The Sportsman’s winning ingredients: Sea Salt
How saline waters around the Sportsman enabled Stephen Harris to turn a grotty pub into a team GB champion
Stephen Harris's superb, self-created restaurant The Sportsman sits in the borough of Seasalter, a place with a rich history, in which, inevitably, salt has played a starring role. Salt has always been a vital component in the culinary process – as a preserver in the days before refrigeration, and in the rearing of animals such as cows, who require ten times more salt than human beings - and, of course, as a vital ingredient in any dish.
Earthworks visible en route to the Kent, UK restaurant are evidence of a long history of salt production in the area, whose clients included nearby Canterbury Cathedral. It took a gigantic flood in 1325 to put a halt to production, after which the Cathedral commissioned a special earth-sea defence to protect the area.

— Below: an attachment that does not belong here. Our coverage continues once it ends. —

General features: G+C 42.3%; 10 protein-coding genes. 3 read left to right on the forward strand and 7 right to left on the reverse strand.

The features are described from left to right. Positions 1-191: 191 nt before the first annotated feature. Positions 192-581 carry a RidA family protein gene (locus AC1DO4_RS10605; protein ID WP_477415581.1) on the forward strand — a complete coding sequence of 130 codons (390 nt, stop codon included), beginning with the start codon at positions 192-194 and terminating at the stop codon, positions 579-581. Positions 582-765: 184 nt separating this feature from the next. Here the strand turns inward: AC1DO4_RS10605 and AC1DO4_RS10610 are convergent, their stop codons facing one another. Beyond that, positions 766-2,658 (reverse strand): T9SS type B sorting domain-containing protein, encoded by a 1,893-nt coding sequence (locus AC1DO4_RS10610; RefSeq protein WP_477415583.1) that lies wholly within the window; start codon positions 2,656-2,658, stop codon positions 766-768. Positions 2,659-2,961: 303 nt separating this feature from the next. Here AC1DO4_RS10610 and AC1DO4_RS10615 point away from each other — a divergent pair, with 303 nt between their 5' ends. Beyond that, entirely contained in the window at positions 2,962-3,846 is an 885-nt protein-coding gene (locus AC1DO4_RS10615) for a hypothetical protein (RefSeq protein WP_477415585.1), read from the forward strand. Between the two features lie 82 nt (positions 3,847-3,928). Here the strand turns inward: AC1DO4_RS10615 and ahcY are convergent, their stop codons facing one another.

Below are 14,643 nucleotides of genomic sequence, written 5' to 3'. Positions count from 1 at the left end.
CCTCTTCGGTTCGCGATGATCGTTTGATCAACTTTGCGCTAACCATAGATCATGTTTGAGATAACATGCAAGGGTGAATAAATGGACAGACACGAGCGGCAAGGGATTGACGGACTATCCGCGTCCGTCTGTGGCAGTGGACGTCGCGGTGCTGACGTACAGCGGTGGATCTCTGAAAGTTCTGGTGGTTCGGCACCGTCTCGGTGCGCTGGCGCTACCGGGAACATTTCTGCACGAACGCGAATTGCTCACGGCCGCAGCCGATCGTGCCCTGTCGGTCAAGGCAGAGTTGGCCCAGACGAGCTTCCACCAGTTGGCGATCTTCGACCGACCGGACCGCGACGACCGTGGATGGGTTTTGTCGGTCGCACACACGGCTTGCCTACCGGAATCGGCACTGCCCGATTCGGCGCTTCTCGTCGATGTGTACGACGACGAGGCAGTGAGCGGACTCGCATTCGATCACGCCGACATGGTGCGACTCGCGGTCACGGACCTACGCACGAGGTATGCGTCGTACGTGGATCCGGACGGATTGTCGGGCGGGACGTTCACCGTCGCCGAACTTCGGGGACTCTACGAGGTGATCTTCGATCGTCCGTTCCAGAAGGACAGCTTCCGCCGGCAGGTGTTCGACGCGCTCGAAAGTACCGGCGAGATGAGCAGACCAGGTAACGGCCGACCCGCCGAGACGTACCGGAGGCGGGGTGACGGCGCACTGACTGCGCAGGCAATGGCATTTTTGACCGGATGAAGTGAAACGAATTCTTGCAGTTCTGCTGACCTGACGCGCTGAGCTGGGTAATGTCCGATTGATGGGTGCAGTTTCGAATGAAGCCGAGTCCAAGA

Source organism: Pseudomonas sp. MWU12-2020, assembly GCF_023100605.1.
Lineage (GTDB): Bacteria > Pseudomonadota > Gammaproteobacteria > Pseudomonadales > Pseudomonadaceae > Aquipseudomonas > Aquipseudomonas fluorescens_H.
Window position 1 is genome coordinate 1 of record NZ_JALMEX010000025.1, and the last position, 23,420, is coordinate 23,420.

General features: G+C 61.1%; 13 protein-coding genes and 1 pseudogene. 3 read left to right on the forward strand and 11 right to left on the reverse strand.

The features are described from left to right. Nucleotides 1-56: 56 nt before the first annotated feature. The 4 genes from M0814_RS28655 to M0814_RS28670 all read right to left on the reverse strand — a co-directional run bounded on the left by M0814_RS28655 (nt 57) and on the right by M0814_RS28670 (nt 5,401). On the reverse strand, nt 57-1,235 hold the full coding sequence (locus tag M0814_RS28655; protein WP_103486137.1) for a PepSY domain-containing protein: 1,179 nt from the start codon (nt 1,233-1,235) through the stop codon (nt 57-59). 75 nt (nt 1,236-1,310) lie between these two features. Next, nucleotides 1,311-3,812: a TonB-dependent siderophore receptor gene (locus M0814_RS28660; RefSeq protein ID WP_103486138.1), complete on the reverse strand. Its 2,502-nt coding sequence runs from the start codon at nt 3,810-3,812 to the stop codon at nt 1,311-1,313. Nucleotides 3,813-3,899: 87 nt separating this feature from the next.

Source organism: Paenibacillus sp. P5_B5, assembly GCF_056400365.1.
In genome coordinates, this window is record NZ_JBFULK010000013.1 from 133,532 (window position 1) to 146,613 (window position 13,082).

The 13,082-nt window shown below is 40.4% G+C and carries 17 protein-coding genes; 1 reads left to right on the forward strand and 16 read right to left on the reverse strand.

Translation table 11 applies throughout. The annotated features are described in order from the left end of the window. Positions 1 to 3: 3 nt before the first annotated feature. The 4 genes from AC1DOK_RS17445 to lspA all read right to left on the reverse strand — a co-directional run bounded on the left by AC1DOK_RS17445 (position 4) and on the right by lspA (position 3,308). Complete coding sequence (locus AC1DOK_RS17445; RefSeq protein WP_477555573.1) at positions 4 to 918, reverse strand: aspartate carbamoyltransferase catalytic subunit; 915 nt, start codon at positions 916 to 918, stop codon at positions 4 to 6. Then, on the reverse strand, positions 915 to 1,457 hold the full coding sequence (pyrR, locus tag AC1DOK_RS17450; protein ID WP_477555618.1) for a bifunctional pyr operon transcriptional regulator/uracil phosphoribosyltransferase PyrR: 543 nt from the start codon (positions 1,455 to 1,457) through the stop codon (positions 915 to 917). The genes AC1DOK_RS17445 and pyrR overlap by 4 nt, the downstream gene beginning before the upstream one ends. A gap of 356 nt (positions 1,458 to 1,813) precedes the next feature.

The Industrial Revolution, sadly, put paid to the area's food culture rooted in local produce. Harris is deeply conscious, however, that the Estuary coast is rife with edibles - bladderwrack, gutweed, sea lettuce, sea buckthorn and sea vegetables that have long been neglected in British food. The Sportsman, he resolved, would re-establish that relationship. He even decided that as a Seasalter chef he literally wouldn't be worth his salt if he didn't make his own salt. So he boils up pans of seawater to extract the crystals he uses in his dishes. That's local for you.
For more on this remarkable chef, his recipes and his restaurant order a copy of The Sportsman here.